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Fuzzy Implications

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1. 1. 1 Amity Institute of Applied Sciences FUZZY IMPLICATIONS Summer Project MASTER OF SCIENCE IN APPLIED MATHEMATICS By Himani Jain Enrollment No: A4451014015 Under the Supervision of: Dr. Rashmi Singh
2. 2. 2 In real world, there exists much fuzzy knowledge; Knowledge that is vague, imprecise, uncertain, ambiguous, iexact, or probabilistic in nature. Fuzzy sets have been introduced by Lofti A. Zadeh (1965) as an extension of the classical notion of set Human thinking and reasoning frequently involve fuzzy information, originating from inherently inexact human concepts. Humans, can give satisfactory answers, which are probably true. However, our systems are unable to answer many questions. The reason is, most systems are designed based upon classical set theory and two-valued logic which is unable to cope with unreliable and incomplete information and give expert opinions. Amity Institute of Applied Sciences INTRODUCTION
3. 3. 3 We want, our systems should also be able to cope with unreliable and incomplete information and give expert opinions. Fuzzy sets have been able to provide solutions to many real world problems. Fuzzy set theory is an extension of classical set theory where elements have degrees of membership. Amity Institute of Applied Sciences
4. 4. • The use of linguistic variables and fuzzy propositions in the fuzzy contexts can be an interesting tool to extract a more complete information from them. • Uncertainty -- Arising from imprecision, vagueness, non-specificity, inconsistency ○ Traditional view: -- Uncertainty is undesirable and should be avoided. ○ Modern view: -- Uncertainty is not only an unavoidable plague, but it has a great utility. 4 Amity Institute of Applied Sciences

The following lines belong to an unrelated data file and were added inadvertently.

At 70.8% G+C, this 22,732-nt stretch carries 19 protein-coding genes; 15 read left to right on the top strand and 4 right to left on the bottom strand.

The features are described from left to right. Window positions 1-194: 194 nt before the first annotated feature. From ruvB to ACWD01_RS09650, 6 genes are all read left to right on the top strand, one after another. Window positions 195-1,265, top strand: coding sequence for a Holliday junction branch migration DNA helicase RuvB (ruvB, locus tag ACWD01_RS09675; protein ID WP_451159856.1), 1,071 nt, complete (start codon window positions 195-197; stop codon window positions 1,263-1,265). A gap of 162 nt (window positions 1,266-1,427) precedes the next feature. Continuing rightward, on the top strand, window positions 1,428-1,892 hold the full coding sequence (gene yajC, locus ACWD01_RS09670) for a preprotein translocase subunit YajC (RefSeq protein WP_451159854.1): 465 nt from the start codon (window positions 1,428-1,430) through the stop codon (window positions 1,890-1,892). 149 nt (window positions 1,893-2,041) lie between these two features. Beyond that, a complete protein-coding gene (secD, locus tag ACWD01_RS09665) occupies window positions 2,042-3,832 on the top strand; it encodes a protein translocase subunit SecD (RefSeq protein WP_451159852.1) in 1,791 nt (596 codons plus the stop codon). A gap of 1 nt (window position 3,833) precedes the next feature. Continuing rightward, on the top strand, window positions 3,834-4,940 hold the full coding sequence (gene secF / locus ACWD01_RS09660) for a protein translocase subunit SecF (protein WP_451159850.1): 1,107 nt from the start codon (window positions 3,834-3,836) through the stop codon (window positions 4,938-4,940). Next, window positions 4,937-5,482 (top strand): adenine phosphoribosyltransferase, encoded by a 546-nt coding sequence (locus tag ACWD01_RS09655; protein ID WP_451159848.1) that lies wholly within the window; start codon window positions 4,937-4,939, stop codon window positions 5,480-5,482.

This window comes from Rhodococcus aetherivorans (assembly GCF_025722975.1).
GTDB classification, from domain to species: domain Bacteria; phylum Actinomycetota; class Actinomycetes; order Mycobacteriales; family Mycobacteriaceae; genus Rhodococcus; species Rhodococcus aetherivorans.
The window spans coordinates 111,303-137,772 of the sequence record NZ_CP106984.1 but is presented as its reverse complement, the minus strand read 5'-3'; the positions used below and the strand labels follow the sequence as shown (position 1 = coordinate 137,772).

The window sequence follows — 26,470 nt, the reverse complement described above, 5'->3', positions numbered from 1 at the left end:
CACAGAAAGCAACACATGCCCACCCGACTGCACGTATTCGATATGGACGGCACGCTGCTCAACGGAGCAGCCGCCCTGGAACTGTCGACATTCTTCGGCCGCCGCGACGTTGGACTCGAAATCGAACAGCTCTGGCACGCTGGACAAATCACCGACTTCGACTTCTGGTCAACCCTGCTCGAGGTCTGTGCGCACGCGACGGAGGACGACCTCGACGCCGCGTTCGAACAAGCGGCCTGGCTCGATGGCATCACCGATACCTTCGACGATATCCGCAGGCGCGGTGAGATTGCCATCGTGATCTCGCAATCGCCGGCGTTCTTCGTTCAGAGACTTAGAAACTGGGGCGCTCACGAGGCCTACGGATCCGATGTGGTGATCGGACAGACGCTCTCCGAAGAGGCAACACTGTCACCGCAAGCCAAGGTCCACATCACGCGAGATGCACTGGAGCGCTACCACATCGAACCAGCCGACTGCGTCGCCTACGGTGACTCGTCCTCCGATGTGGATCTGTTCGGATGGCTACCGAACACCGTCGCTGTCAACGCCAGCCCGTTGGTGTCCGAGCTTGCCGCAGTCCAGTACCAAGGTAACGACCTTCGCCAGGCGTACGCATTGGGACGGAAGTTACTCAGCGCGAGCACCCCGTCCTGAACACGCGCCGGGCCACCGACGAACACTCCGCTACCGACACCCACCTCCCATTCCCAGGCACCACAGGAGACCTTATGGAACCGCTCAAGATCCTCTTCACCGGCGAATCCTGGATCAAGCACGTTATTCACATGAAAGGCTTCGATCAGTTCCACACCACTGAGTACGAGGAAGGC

5. 5. 5 Crisp Sets ○ Methods for describing sets 1. Enumeration 2. Description 3. Characteristic function Amity Institute of Applied Sciences
6. 6. 6 Amity Institute of Applied Sciences
7. 7. 7 Fuzzy Sets: Basic Types ○ Fuzzy sets －Sets with vague boundaries －Membership of x in A is a matter of degree to which x is in A ○ Utilization of fuzzy sets (1) Representation of uncertainty (2) Representation of conceptual entities e.g., expensive, close, greater, sunny, tall Amity Institute of Applied Sciences
8. 8. ○ Fuzzy Sets Crisp Sets membership characteristic function function Amity Institute of Applied Sciences 8
9. 9. 10 ◎ Fuzzy Set Operations -- Standard complement︰ -- Equilibrium points︰ -- Standard intersection︰ -- Standard union: -- Difference Amity Institute of Applied Sciences
10. 10. 11 Amity Institute of Applied Sciences CLASSICAL IMPLICTIONS Classical implications are of two types: conditional and biconditional. Conditional : The conditional p  q, which we read "if p, then q" or "p implies q," is  defined by the following truth table. The arrow “" is the conditional operator, and in p  q the statement p  is  called  the antecedent,  or hypothesis,  and  q  is  called  the consequent, or conclusion. p q p  q T T T T F F F T T F F T
11. 11. 12 Amity Institute of Applied Sciences Biconditional : The biconditional p q, which we read "p if and only if q" or "p is equivalent to q," is defined by the following truth table. ↔ p q p q T T T T F F F T F F F T ↔ The arrow " " is the biconditional operator. Note that, from the truth table, we see that, for p    q to be true, both p and q  must have the same truth values; otherwise it is false. ↔ ↔
12. 12. 13 Amity Institute of Applied Sciences FUZZY IMPLICATION Definition 1 A binary operator �� on [0, 1] is called to be an im plicatio n  functio n (or an  im plicatio n) if it satisfies : i)  �� ሺ�, �ሺ≥ ��(�, �) �ℎ𝑒� � ≤ �, for all � ∈ [0, 1]; ii)  ��(�, �) ≤ �� (�, �) �ℎ𝑒� � ≤ �, for all � ∈ [0, 1]; iii)  �� (0, 0) = �� (1, 1) = �� (0, 1) = 1 and �� (1, 0) = 0 etc.
13. 13. 14 Amity Institute of Applied Sciences Definition 2 We say that the following properties are satisfied by a fuzzy implication ��: 1) The le ft  ne utra lity  pro pe rty (NP), if �� (1, �) = � , � ∈ [0,1] 2)  The o rde ring   pro pe rty (OP), if � ≤ � ՞ ��(�, �) = 1, �, � ∈ [0, 1] 3) The ide ntity  pro pe rty (IP), if �� (�, �) = 1 , �, � [0, 1]